The most passionate exponents of war and peace in Iraq, Tony Blair and the Pope, came face to face in the Vatican yesterday, but it is unlikely that either man gave any ground.
The Pope has met with many of the key players in the Iraq crisis in recent days. Rumours that Iraq's Deputy Prime Minister, Tariq Aziz, would invite him to meet Saddam in Baghdad, or that the Pope would urge the UN Secretary-General, Kofi Annan, to fly to Iraq on an 11th-hour peace mission, proved unfounded. If the Vatican has a plan for peace, it is keeping it under wraps.
But yesterday was the first time the Pope has gone one-on-one with a leader of the war camp. Sources in the Vatican had apparently advised against the meeting. Perhaps they feared the cunning uses to which Mr Blair might put the fact that the Pontiff was willing to meet him.
If there were fireworks, the Vatican was not letting on. The Pope's spokesman said the 30-minute meeting was "cordial". He said the Pope had appealed to Mr Blair to use the UN to resolve the crisis and "to avert the tragedy of a war which according to many people is still avoidable".
And the Pope, whose differences with British policy go back to the first Gulf War, which he opposed, underlined the misery brought about by the sanctions on Iraq that successive British governments have endorsed. He pointed to "the humanitarian situation of the Iraqi people, already tried greatly by long years of embargo".
What Mr Blair said in his defence is not known. Downing Street has been coy about the meeting, which it said was "private". But it is likely that Mr Blair restated some of the points he made at a press conference in Rome on Friday. He told reporters: "I obviously know the views of the Pope very well and they're very clear. Let me make one thing clear: we do not want war, no one wants war.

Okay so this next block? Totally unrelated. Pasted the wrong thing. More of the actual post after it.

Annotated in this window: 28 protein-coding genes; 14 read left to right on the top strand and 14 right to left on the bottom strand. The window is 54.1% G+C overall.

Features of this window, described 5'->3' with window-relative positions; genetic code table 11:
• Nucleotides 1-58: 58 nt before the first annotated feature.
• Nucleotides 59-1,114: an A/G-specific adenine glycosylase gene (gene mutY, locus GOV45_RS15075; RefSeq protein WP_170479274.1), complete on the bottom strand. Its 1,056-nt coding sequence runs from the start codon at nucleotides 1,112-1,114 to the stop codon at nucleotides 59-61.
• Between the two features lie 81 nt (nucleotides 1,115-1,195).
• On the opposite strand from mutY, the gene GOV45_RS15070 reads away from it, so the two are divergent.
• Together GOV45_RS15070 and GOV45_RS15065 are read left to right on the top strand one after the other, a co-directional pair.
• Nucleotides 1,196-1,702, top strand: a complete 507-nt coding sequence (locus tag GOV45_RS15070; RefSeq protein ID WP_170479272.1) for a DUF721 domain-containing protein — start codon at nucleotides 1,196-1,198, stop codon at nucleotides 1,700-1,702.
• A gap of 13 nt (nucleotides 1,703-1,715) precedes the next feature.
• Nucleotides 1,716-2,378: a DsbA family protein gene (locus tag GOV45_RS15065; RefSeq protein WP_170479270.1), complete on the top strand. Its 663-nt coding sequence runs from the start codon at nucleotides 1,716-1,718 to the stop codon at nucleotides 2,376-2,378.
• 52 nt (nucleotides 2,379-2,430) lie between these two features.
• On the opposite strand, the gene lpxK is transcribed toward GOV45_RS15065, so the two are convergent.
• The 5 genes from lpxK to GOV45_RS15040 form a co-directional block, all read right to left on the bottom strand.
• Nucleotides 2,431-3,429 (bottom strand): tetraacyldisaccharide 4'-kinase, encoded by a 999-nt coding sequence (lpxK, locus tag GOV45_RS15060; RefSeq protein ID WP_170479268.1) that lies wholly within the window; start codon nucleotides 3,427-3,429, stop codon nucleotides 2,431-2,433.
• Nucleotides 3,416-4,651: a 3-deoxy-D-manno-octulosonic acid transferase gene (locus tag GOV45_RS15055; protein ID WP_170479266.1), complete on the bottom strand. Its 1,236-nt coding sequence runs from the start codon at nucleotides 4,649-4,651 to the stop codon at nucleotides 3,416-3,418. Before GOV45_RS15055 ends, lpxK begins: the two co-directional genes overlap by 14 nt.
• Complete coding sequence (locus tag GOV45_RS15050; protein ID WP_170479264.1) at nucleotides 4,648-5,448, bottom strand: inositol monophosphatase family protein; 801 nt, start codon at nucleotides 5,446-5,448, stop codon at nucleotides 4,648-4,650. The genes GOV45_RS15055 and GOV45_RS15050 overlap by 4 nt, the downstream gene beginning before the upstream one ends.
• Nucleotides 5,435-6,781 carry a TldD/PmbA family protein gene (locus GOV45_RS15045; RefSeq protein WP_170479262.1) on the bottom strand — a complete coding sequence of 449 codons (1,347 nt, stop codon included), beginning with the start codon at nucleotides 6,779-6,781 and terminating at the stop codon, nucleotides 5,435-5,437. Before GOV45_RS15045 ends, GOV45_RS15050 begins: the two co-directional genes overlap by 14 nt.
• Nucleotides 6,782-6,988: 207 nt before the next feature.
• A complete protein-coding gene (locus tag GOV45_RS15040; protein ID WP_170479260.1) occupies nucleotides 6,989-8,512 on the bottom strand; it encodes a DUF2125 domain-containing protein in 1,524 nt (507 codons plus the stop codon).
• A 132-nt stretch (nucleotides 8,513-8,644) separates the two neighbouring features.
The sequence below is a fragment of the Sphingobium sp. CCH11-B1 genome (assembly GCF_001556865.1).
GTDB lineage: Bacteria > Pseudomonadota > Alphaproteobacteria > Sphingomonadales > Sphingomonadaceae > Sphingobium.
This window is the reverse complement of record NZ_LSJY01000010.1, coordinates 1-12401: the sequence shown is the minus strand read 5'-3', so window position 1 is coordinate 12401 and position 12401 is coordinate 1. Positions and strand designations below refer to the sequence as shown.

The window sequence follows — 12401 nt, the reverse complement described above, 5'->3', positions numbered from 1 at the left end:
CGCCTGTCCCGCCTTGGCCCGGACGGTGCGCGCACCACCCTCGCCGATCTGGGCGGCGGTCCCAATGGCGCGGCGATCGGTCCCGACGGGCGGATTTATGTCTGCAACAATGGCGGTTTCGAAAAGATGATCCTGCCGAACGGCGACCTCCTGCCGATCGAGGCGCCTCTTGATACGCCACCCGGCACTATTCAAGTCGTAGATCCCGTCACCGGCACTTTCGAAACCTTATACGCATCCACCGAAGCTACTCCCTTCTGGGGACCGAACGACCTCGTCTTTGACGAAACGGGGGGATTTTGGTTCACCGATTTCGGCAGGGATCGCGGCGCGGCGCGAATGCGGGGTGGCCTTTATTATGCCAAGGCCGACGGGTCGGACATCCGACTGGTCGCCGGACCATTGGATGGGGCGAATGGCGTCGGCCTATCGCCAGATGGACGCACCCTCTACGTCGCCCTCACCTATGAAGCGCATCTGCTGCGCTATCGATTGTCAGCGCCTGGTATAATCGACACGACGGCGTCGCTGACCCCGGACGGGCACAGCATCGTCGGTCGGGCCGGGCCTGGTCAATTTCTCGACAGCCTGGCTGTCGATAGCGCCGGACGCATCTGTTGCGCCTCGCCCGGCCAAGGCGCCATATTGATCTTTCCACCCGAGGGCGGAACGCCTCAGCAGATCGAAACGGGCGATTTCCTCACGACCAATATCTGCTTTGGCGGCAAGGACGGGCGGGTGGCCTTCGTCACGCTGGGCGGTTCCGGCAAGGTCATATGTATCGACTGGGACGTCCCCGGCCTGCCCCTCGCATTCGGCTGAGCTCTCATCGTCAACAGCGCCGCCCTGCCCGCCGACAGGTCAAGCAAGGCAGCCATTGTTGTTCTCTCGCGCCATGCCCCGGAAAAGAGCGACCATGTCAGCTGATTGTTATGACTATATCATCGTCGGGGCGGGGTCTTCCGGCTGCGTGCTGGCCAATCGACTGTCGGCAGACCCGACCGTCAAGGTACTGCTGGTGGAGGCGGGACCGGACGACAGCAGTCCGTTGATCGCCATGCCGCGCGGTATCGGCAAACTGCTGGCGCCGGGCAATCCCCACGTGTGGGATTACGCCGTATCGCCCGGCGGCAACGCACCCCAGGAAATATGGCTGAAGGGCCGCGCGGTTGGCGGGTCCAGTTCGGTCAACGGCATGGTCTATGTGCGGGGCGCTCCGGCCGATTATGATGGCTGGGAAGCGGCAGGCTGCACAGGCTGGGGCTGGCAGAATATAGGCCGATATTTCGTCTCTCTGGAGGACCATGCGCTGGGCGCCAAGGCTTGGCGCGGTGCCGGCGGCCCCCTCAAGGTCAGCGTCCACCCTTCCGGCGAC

"But there is a moral dimension to this question, too. If we fail to disarm Saddam peacefully, then where does this leave the authority of the UN? And if we leave Saddam in charge of Iraq with his weapons of mass destruction, where does that leave the Iraqi people who are the principal victims of Saddam?"
In a comment on the eve of Mr Blair's visit, the United States ambassador to the Vatican, R James Nicholson, suggested the views of the US and Britain, and the Vatican, were identical regarding war: both sides saw it as the last resort. But that underestimates the Pope's deep misgivings about the West's dealings with Iraq over the past 12 years.
In January he told diplo-mats: "No to war! War ... is always a defeat for humanity."
If the Pope had doubts about meeting Mr Blair, his wife Cherie's devout Catholicism, and the fact the family regularly go to Mass, may have made the difference. After the meeting, Mrs Blair and the couple's three older children joined them for a private audience. The meeting clearly serves Mr Blair's purpose in trying to win over opponents of war by showing he is on speaking terms with war's most eloquent opponent. On Friday, Mr Blair described his responsibility as "the difference between leadership and commentary".
Yesterday's meeting was believed to be the first time a Pope had met a British Prime Minister since Harold Wilson returned from Rome in 1965 with a rosary.
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